Declaration of interest

UD was supported by Novo Nordisk and Janssen via material transfer agreements (see Acknowledgements). The companies had no influence on the study design, the collection, analyses, and interpretation of data; on the writing of the manuscript; or on the decision to publish the results.

Funding

This study was supported by the IZKF Würzburg (Z-3BC/01, to UD). CGZ was supported by the Deutsche Forschungsgemeinschaft (DFG; grant TRR-CRC 205). CM is supported by the DFG (Ma 2528/8-1, SFB 1525/project #453989101).

Institutional review board statement

The study was conducted according to the guidelines of the Declaration of Helsinki, and approved by the local regulatory authority (Regierung von Unterfranken, Würzburg, Germany, AZ: 55.2.2-2532-2-1412). All experiments were performed in accordance with German and European laws and regulations (TierSchG, TierSchVersV, Directive 2010/63/EU). All efforts were made to minimize suffering.

Author contribution statement

Conceptualization, UD; data curation, MO, CGZ and UD; formal analysis, MO; funding acquisition, UD; investigation, UD, MO, CGZ; methodology, UD, MO and CGZ; project administration, UD; resources, UD and MF.; supervision, UD; validation, UD; visualization, MO and SK; writing – original draft, MO; writing – review and editing, SK, UD, CGZ, MF, AN, CM and VS. All authors have read and agreed to the published version of the manuscript.

Acknowledgements

We thank Helen Göhler for her support in the animal experiments and Niklas Haerting for his laboratory work support. We thank Novo Nordisk for substance NNC0165-1273, NNC0165-0020 and semaglutide. We thank Janssen for substance JNJ31020028.

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  • Figure 1

    Two-dimensional molecular structure of (A) the sequence of native PYY3-36 (NNC0165-0020 (Novo Nordisk), PYY (Cayman Chemical)) and (B) the sequence of NNC0165-1273 (Novo Nordisk) (structure from Novo Nordisk’s data sheet) and (C) JNJ-31020028 (36). Image created with ChemDraw®.

  • Figure 2

    Overview of the experiment and the different treatment groups. (A) Over a period of 8 weeks, all animals received a high-fat diet to induce obesity. Thereafter, the rats were randomized into different treatment groups. During the treatment phase, the animals had free access to high- and low-fat diet. Data on food preference and body weight was collected in the first 6 weeks of the treatment phase (’observation period’). After 8 weeks of treatment, blood was collected for further analysis. (B) Animals were randomized into five groups. Group 1 (n = 4) received a treatment with a non-selective PYY analog (PYY3-36 or NNC0165-0020) via subcutaneous osmotic minipump and semaglutide s.c.. Group 2 (n = 2) received semaglutide and a non-selective PYY analog (NNC0165-0020), as well as the selective Y2-R agonist NNC0165-1273 via subcutaneous osmotic minipump. Group 3 (n = 3) received the Y2-R antagonist JNJ-31020028 and the GLP-1-R antagonist exendin 9-39 via intraperitoneal osmotic minipumps. Group 4 (n = 5) received semaglutide s.c. only. Group 5 (n = 5, control group) received a saline treatment via subcutaneous osmotic minipump. Image created with BioRender.com.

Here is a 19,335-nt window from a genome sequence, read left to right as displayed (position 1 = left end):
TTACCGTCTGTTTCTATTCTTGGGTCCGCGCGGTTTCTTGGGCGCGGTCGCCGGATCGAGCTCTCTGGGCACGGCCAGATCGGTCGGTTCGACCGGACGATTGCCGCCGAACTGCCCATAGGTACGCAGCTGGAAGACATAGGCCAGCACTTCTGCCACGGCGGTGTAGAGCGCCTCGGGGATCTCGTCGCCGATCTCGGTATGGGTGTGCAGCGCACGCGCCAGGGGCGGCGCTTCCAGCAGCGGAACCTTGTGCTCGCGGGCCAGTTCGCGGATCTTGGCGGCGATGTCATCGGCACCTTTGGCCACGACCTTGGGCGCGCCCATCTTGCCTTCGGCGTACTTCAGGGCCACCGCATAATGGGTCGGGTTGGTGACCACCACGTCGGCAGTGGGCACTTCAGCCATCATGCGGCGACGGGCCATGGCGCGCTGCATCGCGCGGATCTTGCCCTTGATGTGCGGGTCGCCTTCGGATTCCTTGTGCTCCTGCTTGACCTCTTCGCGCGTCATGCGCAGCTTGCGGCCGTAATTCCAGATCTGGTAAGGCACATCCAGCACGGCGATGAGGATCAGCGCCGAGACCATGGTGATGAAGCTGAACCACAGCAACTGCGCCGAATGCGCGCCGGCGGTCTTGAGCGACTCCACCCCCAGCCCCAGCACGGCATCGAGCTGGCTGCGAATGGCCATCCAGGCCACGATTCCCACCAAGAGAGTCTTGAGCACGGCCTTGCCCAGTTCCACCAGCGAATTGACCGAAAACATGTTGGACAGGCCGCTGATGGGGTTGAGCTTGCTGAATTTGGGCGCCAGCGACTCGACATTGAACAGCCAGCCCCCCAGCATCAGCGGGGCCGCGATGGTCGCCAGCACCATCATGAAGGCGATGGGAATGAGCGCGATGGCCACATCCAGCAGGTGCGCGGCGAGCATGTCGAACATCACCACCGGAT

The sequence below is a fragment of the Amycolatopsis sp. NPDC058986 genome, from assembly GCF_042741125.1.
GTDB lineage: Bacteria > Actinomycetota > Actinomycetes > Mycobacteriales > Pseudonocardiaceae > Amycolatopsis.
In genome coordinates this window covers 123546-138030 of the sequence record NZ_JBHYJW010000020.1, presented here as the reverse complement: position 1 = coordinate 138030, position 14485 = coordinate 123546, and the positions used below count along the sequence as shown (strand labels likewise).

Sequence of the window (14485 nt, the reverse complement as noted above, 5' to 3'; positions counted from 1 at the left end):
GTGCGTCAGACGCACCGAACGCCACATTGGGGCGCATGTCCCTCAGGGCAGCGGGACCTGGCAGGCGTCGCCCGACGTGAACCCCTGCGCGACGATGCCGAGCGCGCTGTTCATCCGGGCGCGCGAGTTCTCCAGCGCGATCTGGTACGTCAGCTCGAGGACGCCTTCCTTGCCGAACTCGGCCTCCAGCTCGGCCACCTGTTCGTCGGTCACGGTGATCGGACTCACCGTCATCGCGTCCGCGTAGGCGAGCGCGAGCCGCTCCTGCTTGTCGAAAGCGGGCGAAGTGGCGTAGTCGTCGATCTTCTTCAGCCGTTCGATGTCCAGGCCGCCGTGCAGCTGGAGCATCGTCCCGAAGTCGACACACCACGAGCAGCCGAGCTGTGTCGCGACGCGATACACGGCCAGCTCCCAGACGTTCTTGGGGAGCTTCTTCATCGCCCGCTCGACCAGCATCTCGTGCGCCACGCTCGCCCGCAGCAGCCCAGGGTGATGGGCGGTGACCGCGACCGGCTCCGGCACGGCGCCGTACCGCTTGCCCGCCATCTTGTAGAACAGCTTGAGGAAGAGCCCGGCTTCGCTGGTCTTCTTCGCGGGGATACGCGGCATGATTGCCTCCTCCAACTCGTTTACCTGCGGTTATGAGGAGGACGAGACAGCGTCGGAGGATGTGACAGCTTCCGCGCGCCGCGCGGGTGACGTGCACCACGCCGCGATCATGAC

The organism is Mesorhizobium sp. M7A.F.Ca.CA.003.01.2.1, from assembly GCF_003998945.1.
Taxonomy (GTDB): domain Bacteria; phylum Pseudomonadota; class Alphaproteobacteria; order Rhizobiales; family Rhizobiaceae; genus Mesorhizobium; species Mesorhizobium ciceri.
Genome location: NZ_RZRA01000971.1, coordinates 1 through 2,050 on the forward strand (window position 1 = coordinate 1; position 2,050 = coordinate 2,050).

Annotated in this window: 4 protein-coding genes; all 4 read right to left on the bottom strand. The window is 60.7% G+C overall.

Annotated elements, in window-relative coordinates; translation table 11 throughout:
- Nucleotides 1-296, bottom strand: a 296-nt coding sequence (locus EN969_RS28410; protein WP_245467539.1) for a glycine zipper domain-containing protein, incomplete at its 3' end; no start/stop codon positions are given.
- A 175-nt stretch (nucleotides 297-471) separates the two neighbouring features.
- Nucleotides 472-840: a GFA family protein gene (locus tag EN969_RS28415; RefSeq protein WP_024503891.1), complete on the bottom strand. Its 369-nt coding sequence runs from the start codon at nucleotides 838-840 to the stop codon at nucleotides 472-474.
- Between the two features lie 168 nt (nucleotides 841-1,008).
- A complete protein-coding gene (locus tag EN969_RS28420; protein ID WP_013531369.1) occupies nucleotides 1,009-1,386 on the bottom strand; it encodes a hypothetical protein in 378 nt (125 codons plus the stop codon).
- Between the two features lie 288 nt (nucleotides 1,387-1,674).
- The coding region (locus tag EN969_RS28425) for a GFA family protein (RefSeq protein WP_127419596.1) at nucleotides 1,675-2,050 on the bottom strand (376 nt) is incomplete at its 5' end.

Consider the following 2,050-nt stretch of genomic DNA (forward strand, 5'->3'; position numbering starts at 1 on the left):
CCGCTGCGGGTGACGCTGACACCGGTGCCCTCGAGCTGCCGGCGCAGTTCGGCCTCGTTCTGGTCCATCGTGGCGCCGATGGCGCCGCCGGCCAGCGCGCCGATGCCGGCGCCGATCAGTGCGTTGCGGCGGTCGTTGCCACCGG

• Figure 3

    Weekly body weight change from baseline (in %) of the different treatment groups. The data of the two-way ANOVA with Tukey’s post hoc test are presented as mean ± standard error of the mean. Animals of group 2 are shown individually. Mean body weight of group 1 (n = 4) differed significantly from the control group (n = 5) in week 1, 5 and 6 (*P ≤ 0.05). Mean body weight of group 4 (n = 5) differed significantly from the control group at week 1 (P ≤ 0.05), week two and three (P ≤ 0.01), and week 5–6 (P ≤ 0.001) (not indicated in the graph). Group 3 (n = 3) did not differ significantly from the control group. Group 2 was excluded from statistical tests due to its small sample size. Error bars that are not visible were too short to be mapped.

  • Figure 4

    Effects on overall food intake (A, B) and HFD preference (C, D) in different treatment groups calculated with a two-way ANOVA and Tukey’s post hoc test. (A) Food intake in kcal in 4-day intervals. (B) Food intake of the individual animals of group 2 and 3 in kcal in 4-day intervals. (C) Preference for HFD in percent in 4-day intervals. (D) Food preference of the individual animals of group 2 and 3 in percent in 4-day intervals. Data in (A) and (C) are presented as mean ± s.e.m. Group 2 was excluded from statistical tests due to its small sample size. Error bars that are not visible were too short to be mapped.

  • Figure 5

    Serum levels of (A) GLP-1 and (B) PYY after 8 weeks of treatment in ng/ml of group 1 (non-selective PYY + semaglutide (n = 3)), group 2 (Y2-receptor selective PYY analog + semaglutide (n = 2)), group 4 (semaglutide (n = 5)) and control (n = 5) calculated with one-way ANOVA. Data are presented as mean ± s.e.m . *P ≤ 0.05, **P ≤ 0.01. Group 2 was excluded from statistical tests due to its small sample size. Each dot represents an animal of the respective groups.

  • Figure 6

    Serum levels of (A) alanine aminotransferase (ALT), (B) aspartate aminotransferase (AST), (C) cholesterol and (D) triglycerides after 8 weeks of treatment in ng/mL of group 1 (non-selective PYY + semaglutide (n = 4)), group 2 (Y2-receptor selective PYY analog + semaglutide (n = 2)), group 3 (JNJ + exendin 9-39 (n = 3)), group 4 (semaglutide (n = 5)) and control group (n = 5) calculated with one-way ANOVA. Data are presented as mean ± s.e.m. Each dot represents an animal of the respective groups.